I’ve never taken so many photos before on a vacation. I went through two 32 G memory cards with my Canon P&S camera. And I had a great time doing it.
We went to Germany for almost three weeks on this trip. We started in Hamburg and we totally were in luck because the gardens were in perfect bloom. I am glad that I took photos on our first day because by the third day, the petals were starting to fall. I think that is when I realized that taking photos often is a great thing because the “moment” can change very quickly.
We took a couple of river cruises during our time there. One cruise where taking lots of photos was the right thing to do was when we were in Berlin. It was very clear that we were not to stand up and take photos….too many low bridges. There were a few very interesting photo opportunities on the other side of the cruise boat, but we were sitting 4 people deep on each side and I snapped a possible photo, but we happened to turn around and take the exact same route back. When I was back on the other side, I was able to anticipate my shot and get exactly what I wanted to capture the first time around.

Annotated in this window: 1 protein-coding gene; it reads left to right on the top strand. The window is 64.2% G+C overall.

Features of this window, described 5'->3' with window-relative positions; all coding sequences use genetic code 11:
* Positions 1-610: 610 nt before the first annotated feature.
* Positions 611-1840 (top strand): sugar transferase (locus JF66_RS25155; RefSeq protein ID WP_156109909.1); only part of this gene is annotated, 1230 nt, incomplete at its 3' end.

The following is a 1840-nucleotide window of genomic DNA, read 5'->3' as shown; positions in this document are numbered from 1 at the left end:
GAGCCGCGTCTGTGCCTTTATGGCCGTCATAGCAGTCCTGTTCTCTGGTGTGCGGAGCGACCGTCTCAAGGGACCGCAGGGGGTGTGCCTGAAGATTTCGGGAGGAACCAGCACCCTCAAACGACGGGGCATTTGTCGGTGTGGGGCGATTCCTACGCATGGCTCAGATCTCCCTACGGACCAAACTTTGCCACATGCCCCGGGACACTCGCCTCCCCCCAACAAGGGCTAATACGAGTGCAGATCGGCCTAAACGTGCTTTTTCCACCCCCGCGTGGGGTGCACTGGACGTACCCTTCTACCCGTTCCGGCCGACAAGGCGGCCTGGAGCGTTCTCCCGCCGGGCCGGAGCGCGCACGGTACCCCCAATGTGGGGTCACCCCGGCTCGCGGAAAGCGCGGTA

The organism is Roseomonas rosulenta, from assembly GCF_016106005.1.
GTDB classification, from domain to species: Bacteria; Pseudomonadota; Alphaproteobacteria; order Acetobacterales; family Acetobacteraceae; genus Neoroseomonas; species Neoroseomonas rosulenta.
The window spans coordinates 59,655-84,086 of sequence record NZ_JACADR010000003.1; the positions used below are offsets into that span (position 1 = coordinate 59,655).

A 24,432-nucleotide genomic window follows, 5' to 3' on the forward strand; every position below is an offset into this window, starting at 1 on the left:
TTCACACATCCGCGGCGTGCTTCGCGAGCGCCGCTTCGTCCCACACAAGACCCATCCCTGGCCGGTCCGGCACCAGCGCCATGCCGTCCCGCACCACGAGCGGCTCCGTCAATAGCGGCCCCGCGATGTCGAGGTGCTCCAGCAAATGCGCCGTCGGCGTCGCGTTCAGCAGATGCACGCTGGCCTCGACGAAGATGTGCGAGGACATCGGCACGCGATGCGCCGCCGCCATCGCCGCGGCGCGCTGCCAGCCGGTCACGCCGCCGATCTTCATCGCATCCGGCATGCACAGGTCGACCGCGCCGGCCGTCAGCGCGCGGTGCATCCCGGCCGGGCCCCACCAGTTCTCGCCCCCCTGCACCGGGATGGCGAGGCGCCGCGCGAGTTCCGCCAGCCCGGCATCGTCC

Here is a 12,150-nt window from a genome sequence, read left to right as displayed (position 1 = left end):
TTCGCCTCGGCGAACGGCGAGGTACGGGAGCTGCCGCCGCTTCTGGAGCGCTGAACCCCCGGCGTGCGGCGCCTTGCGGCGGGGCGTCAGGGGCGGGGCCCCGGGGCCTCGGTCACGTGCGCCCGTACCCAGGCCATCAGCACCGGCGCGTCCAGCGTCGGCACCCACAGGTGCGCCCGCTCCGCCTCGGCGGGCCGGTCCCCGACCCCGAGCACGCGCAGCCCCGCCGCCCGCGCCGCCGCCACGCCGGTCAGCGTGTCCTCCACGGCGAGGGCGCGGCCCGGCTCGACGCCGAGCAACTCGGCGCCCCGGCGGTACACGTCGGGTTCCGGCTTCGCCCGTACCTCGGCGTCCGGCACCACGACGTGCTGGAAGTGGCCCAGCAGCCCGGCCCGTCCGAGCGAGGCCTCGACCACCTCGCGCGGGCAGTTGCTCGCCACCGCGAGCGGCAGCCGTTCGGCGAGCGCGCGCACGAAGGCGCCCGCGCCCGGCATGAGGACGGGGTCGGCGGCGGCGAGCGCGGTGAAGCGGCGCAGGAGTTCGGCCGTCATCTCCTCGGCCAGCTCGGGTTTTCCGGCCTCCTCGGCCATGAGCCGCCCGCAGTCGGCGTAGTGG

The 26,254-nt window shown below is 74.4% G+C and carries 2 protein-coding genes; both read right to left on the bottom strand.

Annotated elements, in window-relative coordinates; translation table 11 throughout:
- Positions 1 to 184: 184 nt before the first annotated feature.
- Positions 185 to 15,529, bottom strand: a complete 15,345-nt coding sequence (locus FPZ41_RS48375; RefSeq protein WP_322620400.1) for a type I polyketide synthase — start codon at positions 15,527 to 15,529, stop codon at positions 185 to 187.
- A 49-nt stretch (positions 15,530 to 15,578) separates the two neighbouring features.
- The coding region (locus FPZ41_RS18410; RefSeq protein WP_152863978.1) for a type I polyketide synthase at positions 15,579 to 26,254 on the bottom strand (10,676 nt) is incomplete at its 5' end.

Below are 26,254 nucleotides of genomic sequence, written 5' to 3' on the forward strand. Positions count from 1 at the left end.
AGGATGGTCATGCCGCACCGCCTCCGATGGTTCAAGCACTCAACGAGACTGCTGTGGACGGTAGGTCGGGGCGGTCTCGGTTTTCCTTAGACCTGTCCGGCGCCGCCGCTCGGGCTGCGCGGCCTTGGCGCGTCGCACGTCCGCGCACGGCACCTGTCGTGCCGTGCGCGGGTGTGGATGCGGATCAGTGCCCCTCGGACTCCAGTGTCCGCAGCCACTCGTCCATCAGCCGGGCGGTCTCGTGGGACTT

And I played around with some of the features on my camera. I discovered that I have a built in neutral density filter that I just had to use when I saw some water fountains in the Hamburg park area and wanted to slow the water for a more feathery look.
I also didnt bring a computer along, just an iPad. And I didn’t want to spend time downloading and being tempted to edit photos while travelling. We had a busy agenda each day from morning until night and downloading and editing wasn’t a part of our travel agenda. I think I took more shots, just in case-wise, because I wanted to make sure that the lighting was good or depth of field worked, etc, etc. So, a casual observer might look over my array of downloads in Lightroom and think that a lot of the shots were exactly the same thing….and they were “sort of”. Just different settings or a slightly different composition or somebody accidentally crossed into my compositioin or the lighting in the museum was casting all sorts of nasty shadows. All of these things did happen and I have lots of extra shots to prove it.
Although sometimes it was the first shot, like this one at Brandenburg Gate. 5 minutes later and the square was filled with people since the tour buses arrived.
One shot that I took over and over again was a jeweled statue of St George slaying the dragon. I took so many photos because the lighting caused all sorts of reflections. When I got home and downloaded, I discovered one image that really captured what I saw in all of its jeweled glory.